These measurements constitute an important step towards the realization and detection of topological states with ultracold atoms. Including interactions between the atoms could generate novel and exciting phases, such as the much sought after fractional Chern insulators. [N.G. and M.A.]

Figure captions:

Fig. 1: The classification of geometric objects and quantum matter. a. Topology classifies these three objects in terms of the number of handles g. The doughnut is equivalent to a mug (g=1), but differs from a ball (g=0). b. Illustration of an atomic gas trapped in a two-dimensional optical lattice: (left panel) a conventional lattice, and (right panel) a lattice subjected to an effective magnetic field. The related quantum phases are associated with different topological (Chern) numbers, schematically illustrated by the ball and the doughnut, respectively.

Fig. 2: The Chern-number measurement using an external force. a. The atoms are not deflected in a conventional lattice with zero Chern number. b. When the Chern number is νch = 1, the atoms are deflected transverse to the force.

Original publication:
M. Aidelsburger, M. Lohse, C. Schweizer, M. Atala, J. T. Barreiro, S. Nascimb ene, N. R. Cooper, I. Bloch & N. Goldman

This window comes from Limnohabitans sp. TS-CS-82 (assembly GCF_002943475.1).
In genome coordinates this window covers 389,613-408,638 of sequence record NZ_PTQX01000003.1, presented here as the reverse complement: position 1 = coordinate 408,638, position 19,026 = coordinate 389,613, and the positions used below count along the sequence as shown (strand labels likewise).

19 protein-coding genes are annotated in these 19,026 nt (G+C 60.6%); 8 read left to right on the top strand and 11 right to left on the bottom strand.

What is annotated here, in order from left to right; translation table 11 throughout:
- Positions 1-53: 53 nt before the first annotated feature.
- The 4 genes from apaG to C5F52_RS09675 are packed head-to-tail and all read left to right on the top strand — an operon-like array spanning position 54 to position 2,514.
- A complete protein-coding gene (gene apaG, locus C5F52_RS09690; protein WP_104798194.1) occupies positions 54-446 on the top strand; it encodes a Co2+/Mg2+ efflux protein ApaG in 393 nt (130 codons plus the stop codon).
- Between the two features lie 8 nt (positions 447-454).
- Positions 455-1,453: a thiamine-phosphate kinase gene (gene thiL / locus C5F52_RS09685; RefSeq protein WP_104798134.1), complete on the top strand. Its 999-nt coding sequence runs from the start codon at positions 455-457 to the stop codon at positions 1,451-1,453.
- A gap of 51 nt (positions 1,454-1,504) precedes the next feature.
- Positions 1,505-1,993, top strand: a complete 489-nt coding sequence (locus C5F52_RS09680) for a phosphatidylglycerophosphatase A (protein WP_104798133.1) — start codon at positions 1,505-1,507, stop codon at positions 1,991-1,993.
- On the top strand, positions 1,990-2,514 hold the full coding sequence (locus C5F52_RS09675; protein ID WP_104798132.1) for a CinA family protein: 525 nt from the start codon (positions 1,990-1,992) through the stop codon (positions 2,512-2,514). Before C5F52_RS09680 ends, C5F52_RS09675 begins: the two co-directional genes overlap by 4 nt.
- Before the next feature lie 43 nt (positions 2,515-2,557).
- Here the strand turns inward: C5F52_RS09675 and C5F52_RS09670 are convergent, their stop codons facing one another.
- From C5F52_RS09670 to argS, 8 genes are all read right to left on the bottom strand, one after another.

Measuring the Chern number of Hofstadter bands with ultracold bosonic atoms
Nature Physics, 22 December 2014, Advance Online Publication, DOI:10.1038/nphys3171

Prof. Dr. Immanuel Bloch
Chair of Quantum Optics, LMU München
Schellingstr. 4, 80799 Munich
Director at Max Planck Institute of Quantum Optics
Hans-Kopfermann-Str. 1, 85748 Garching, Germany
Phone: +49 (0)89 / 32 905 -138

Prof. Dr. Nathan Goldman
Collège de France, Laboratoire Kastler Brossel
11, place Marcelin Berthelot
75005 Paris, France, and
Center for Nonlinear Phenomena and Complex Systems,
Université Libre de Bruxelles, CP 231, Campus Plaine,
B-1050 Brussels, Belgium
Phone: +32 2 6505797
E-mail: und

M. Sc. Monika Aidelsburger
LMU München, Faculty of Physics
Schellingstr. 4, 80799 Munich
Phone: +49 (0)89 / 21 80 -6119

Weitere Informationen:

Dr. Olivia Meyer-Streng | Max-Planck-Institut für Quantenoptik

More articles from Physics and Astronomy:

nachricht UNH scientists help provide first-ever views of elusive energy explosion
16.11.2018 | University of New Hampshire

nachricht NASA keeps watch over space explosions
16.11.2018 | NASA/Goddard Space Flight Center

All articles from Physics and Astronomy >>>

The most recent press releases about innovation >>>

Die letzten 5 Focus-News des innovations-reports im Überblick:

Im Focus: UNH scientists help provide first-ever views of elusive energy explosion